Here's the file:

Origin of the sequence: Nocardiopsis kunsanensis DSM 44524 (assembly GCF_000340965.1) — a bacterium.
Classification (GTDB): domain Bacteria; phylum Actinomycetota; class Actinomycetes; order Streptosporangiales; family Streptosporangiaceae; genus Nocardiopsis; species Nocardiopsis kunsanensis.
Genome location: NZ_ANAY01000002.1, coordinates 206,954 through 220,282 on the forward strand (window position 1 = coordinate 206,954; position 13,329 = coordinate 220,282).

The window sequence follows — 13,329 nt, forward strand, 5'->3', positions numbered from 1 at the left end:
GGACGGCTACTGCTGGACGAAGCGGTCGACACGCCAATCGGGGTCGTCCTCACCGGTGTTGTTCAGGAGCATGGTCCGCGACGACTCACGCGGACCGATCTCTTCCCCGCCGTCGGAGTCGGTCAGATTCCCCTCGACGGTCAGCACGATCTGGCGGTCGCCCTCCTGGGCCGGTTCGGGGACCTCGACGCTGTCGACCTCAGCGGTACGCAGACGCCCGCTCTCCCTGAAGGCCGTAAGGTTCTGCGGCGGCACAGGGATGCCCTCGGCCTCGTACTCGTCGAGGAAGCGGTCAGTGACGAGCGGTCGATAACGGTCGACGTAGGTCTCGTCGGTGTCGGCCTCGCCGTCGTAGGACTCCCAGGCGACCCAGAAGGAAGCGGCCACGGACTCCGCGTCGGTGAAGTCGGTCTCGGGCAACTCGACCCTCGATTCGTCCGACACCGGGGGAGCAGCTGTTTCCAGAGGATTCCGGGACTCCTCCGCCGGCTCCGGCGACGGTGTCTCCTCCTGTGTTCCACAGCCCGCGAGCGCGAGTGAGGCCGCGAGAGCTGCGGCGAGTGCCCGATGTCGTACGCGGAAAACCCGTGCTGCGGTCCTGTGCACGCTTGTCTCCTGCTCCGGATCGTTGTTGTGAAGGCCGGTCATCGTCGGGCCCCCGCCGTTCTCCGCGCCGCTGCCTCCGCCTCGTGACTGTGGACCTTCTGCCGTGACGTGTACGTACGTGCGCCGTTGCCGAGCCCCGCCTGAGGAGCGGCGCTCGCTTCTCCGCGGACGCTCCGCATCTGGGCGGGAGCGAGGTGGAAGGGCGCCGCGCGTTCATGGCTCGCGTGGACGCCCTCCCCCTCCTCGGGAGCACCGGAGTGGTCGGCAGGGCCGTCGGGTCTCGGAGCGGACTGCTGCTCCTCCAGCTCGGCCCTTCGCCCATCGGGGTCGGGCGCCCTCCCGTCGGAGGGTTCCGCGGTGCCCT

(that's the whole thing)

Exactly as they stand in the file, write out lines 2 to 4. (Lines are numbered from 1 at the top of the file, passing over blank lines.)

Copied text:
Classification (GTDB): domain Bacteria; phylum Actinomycetota; class Actinomycetes; order Streptosporangiales; family Streptosporangiaceae; genus Nocardiopsis; species Nocardiopsis kunsanensis.
Genome location: NZ_ANAY01000002.1, coordinates 206,954 through 220,282 on the forward strand (window position 1 = coordinate 206,954; position 13,329 = coordinate 220,282).

The window sequence follows — 13,329 nt, forward strand, 5'->3', positions numbered from 1 at the left end: